Photo Gallery: A day at the JCU Veterinary Emergency Centre & Hospital

Photo Gallery: A day at the JCU Veterinary Emergency Centre & Hospital

Nov 01, 2013

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When Susan Logan, BS, CVT, visited Australia earlier this year, she not only found a great opportunity to volunteer with Dr. Caroline Mann. (Read more about Dr. Mann's work here.) Logan also visited the James Cook University Veterinary Emergency Centre and Hospital in Douglas, Queensland, which opened in January 2009, where she recorded a day in the life of the veterinary team.

Photos courtesy of Susan Logan

Logan, pictured here, holds a baby Australian possum. Click next to see more of her visit to a hospital Down Under.

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This is the surgery suite at JCU Veterinary Emergency Centre & Hospital.

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An Afghan hound patient is prepped for the surgical repair of a torn ligament.

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Solid waste “dunnies” were present in each room for those unexpected—and stinky!—surprises.

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Veterinary nurse Trudy Holt teaches a gentle restraint technique to JCU (James Cook University) veterinary students.

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The best organized and biggest veterinary laundry room in the southern hemisphere.

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The biggest autoclave I’ve ever seen!

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JCU veterinary students take notes at the viewing window during a tibial-plateau-leveling osteotomy, or TPLO, on an Afghan hound.

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Veterinary surgeons prepare for surgery.

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Close-caption cameras allow JCU veterinary staff to observe critical patients from a computer in another room without disturbing the patient.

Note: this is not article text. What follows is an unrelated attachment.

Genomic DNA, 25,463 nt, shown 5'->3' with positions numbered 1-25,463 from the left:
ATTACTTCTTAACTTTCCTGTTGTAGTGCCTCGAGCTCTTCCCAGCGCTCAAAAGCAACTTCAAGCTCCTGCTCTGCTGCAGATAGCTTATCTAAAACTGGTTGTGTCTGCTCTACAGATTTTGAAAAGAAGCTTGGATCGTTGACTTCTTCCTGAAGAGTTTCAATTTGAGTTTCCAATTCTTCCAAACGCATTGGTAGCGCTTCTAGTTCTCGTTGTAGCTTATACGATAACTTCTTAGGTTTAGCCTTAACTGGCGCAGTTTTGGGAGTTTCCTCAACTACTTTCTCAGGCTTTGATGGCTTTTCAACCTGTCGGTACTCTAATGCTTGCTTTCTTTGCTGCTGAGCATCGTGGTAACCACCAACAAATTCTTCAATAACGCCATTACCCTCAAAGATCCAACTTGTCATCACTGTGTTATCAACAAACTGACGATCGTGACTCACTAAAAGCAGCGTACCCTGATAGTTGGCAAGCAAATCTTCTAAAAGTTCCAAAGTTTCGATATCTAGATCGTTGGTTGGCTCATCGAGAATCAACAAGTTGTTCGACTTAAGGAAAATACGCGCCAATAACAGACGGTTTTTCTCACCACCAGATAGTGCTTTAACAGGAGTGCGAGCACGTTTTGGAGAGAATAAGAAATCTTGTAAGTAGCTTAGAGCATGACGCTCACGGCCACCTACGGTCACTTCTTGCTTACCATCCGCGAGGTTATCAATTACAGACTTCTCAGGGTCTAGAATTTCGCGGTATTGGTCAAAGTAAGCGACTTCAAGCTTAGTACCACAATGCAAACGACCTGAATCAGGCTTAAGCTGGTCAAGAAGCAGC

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Yes, you read this sign correctly. In northern Queensland, Australia, there is such a thing as a tick that can paralyze its host.

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The Down Under Dream Team of the JCU Veterinary Emergency Centre & Hospital, Head Veterinary Nurse Siew Ling Perkins, staff veterinarian Patricia Sturgeon and veterinary nurse and wildlife carer, Trudy Holt.

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Veterinary nurse Trudy Holt (who volunteers as a wildlife “carer” with North Queensland Wildlife Care Inc.) bottle feeds a young Australian possum that looks nothing like the common Virginia Opossum found in the United States. Each day Trudy brings her purse-of-possums to work with her at the JCU veterinary hospital. Each baby marsupial is held happily and securely in its own little bag. The bag made of cotton keeps the baby possum, bandicoot or wallaby warm (they are born both helpless and hairless) and feeling as secure as they might in their own mother’s pouch. When there is a neonate that is very young, it’s not unusual to find that one of the babies inside its pouch inside a wildlife carer’s shirt. As a former wildlife carer, I can attest that it’s a great way for both the baby and the human “mom” to keep warm on a cold day! Learn more here .

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Digital radiographs are taken …

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…and viewed post op on the TPLO Afghan hound.

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The TPLO Afghan hound’s post-operative radiographs look good, and he is carefully transferred to a cage in the treatment room for recovery.